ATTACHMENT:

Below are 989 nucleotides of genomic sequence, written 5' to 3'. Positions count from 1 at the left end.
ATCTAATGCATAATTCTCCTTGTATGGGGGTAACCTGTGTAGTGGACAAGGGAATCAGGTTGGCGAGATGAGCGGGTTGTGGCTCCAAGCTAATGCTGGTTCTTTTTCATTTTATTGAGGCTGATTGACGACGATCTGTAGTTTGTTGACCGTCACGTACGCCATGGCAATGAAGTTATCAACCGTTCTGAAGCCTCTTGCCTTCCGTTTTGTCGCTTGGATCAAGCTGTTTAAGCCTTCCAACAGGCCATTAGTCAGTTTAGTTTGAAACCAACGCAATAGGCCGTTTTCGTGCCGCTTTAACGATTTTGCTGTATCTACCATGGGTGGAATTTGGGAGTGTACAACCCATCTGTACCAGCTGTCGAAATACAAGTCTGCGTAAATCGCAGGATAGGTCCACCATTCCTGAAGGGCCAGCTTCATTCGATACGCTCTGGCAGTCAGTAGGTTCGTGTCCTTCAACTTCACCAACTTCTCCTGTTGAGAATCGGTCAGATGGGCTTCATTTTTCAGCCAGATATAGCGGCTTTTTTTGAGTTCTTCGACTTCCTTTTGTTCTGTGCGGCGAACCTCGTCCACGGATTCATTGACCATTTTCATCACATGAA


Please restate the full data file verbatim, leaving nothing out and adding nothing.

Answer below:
Below are 989 nucleotides of genomic sequence, written 5' to 3'. Positions count from 1 at the left end.
ATCTAATGCATAATTCTCCTTGTATGGGGGTAACCTGTGTAGTGGACAAGGGAATCAGGTTGGCGAGATGAGCGGGTTGTGGCTCCAAGCTAATGCTGGTTCTTTTTCATTTTATTGAGGCTGATTGACGACGATCTGTAGTTTGTTGACCGTCACGTACGCCATGGCAATGAAGTTATCAACCGTTCTGAAGCCTCTTGCCTTCCGTTTTGTCGCTTGGATCAAGCTGTTTAAGCCTTCCAACAGGCCATTAGTCAGTTTAGTTTGAAACCAACGCAATAGGCCGTTTTCGTGCCGCTTTAACGATTTTGCTGTATCTACCATGGGTGGAATTTGGGAGTGTACAACCCATCTGTACCAGCTGTCGAAATACAAGTCTGCGTAAATCGCAGGATAGGTCCACCATTCCTGAAGGGCCAGCTTCATTCGATACGCTCTGGCAGTCAGTAGGTTCGTGTCCTTCAACTTCACCAACTTCTCCTGTTGAGAATCGGTCAGATGGGCTTCATTTTTCAGCCAGATATAGCGGCTTTTTTTGAGTTCTTCGACTTCCTTTTGTTCTGTGCGGCGAACCTCGTCCACGGATTCATTGACCATTTTCATCACATGAA